June 7, 2012
As ordered reported by the House Committee on Natural Resources on May 16, 2012
H.R. 4381 would require the Secretary of the Interior to develop an onshore energy production strategy every four years. The bill also would require the Secretary to develop a national programmatic environmental impact statement (PEIS) for all onshore minerals. Based on information provided by the Bureau of Land Management (BLM), CBO estimates that implementing the legislation would cost $15 million over the 2013-2017 period, assuming appropriation of the necessary amounts. Enacting the bill would not affect direct spending or revenues; therefore, pay-as-you-go procedures do not apply.
H.R. 4381 contains no intergovernmental or private-sector mandates as defined in the Unfunded Mandates Reform Act and would not affect the budgets of state, local, or tribal governments.
The bill would require the Secretary to develop and publish every four years a strategy for the development of onshore federal energy and mineral resources. The bill would direct the Secretary to establish production objectives for oil, natural gas, coal, oil shale, and certain other minerals, as well as energy from wind, solar, biomass, hydropower, and geothermal resources. Based on information provided by the Department of the Interior about the cost of similar reports, CBO estimates that developing the four-year strategy would cost $7 million over the 2014-2015 period, assuming appropriation of the necessary amounts.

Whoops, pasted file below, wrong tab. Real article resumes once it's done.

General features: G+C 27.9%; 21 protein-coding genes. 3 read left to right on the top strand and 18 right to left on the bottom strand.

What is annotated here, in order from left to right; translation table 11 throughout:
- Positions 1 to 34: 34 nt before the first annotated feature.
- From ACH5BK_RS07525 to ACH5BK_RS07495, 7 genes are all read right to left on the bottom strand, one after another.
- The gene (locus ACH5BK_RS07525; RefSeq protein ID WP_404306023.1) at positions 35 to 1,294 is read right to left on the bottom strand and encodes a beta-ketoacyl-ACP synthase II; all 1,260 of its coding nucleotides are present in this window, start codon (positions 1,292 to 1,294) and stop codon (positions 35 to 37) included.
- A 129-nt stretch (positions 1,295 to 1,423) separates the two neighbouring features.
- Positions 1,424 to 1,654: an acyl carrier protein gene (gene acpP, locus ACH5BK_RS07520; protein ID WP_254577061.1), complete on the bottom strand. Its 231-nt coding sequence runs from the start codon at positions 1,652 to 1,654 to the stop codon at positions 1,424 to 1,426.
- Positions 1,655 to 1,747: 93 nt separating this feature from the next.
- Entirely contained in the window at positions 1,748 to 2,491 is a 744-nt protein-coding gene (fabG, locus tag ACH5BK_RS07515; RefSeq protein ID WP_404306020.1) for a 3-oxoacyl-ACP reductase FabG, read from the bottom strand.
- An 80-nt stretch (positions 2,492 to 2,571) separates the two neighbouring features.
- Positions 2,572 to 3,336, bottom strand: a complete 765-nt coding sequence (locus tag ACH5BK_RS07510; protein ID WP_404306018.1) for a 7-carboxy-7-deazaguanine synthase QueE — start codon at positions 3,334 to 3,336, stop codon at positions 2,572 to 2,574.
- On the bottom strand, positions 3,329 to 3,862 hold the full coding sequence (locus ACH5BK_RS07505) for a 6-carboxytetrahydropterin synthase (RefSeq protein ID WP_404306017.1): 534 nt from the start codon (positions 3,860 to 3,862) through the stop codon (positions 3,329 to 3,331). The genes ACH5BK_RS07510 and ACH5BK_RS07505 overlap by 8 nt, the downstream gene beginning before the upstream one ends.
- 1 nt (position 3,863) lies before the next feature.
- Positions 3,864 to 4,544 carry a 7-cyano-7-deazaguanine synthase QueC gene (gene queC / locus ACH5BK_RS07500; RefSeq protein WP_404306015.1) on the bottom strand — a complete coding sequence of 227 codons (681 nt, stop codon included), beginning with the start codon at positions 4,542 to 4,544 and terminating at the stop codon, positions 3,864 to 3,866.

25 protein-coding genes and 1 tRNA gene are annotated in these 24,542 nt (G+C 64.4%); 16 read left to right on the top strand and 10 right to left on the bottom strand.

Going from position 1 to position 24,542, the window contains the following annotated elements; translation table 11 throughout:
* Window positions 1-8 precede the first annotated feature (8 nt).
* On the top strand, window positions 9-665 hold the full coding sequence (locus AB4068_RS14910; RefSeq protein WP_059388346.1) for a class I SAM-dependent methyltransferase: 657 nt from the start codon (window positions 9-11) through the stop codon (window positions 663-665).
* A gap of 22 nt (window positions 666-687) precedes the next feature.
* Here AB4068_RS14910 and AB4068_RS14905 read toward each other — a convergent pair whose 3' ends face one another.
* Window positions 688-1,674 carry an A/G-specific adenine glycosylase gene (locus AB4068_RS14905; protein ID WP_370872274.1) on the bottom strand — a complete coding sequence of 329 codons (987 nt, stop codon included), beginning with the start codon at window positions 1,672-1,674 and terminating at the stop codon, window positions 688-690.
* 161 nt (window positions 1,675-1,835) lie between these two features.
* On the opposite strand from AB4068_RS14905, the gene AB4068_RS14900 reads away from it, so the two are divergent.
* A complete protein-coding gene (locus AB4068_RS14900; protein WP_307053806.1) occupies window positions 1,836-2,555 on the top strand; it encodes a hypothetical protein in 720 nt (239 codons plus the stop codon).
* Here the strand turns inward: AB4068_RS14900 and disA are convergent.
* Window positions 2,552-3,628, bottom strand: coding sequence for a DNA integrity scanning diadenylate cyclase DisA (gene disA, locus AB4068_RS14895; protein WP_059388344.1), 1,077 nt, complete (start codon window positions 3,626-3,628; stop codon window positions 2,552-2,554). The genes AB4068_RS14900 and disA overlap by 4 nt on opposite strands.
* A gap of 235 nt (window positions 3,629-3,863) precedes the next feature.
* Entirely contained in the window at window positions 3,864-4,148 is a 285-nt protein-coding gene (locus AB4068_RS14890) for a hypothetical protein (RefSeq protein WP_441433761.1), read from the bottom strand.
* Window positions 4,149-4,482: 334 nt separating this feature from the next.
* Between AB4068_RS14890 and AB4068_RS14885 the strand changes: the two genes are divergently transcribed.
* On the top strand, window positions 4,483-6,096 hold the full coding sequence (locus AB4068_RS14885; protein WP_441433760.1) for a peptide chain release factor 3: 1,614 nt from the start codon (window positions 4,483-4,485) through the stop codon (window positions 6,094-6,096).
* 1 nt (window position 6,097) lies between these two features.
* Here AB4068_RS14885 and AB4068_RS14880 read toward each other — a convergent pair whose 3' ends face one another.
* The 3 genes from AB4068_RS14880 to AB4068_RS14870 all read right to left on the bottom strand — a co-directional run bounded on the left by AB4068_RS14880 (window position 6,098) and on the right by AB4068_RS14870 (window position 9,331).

The bill also would direct the Secretary to complete a PEIS for any activities associated with energy production on federal lands. Based on information from the affected agencies, CBO expects that those agencies would continue to conduct site-specific environmental impact statements (EIS); however, we expect that analyses completed as part of the PEIS could result in some small savings when agencies prepare future EIS reports. Based on information provided by BLM regarding the cost of similar analyses, CBO estimates that completing the PEIS would cost $8 million over the 2013-2014 period, assuming appropriation of the necessary amounts.